The government has revealed plans to radically transform the criteria used to decide whether or not a building should be listed.
Culture minister David Lammy and ODPM minister Baroness Andrews yesterday unveiled the proposals, which they argue will clarify the method used by English Heritage to decide.
Both politicians insisted that the reformed process would neither increase nor decrease the number of buildings that find themselves on to the list.
They both also claimed that the reforms - which are now open for public consultation - would not change the level of protection afforded to historic buildings.
The ministers went on to explain that this process is part of the government's wider reform of the heritage protection systems, which started with the transfer of the administration of the listing system from the DCMS, to English Heritage in April this year.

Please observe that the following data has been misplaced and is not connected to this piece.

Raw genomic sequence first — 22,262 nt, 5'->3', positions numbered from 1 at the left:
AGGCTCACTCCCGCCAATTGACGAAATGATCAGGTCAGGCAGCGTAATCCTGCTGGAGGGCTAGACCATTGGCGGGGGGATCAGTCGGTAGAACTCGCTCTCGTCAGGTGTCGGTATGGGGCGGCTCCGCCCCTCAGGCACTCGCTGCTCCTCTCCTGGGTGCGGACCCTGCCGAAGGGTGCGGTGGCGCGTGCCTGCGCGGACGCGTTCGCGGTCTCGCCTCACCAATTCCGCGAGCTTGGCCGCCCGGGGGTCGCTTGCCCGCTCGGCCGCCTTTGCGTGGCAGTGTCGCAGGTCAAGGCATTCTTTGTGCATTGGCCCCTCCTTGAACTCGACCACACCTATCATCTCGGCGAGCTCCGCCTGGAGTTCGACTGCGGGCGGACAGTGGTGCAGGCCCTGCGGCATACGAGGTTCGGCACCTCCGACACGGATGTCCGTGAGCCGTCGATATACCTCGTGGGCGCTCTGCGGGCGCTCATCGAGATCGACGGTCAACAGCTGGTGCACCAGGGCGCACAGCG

During the next year, the Heritage Protection Review will also see the introduction of consultation with property owners and local authorities when an application for listing a building has been made.
Lammy said the new reforms were part of an attempt to ensure that the perception of secrecy surrounding the listing system was removed.
'Heritage protection and planning are undergoing a cultural change to bring about greater openness, fairness, flexibility and accountability,' he said.
'The launch of this consultation paper on revised listing criteria is an important step forward, and it is important to get them right.
'We welcome views and opinions on the criteria from organisations and individuals alike,' he added.by Ed Dorrell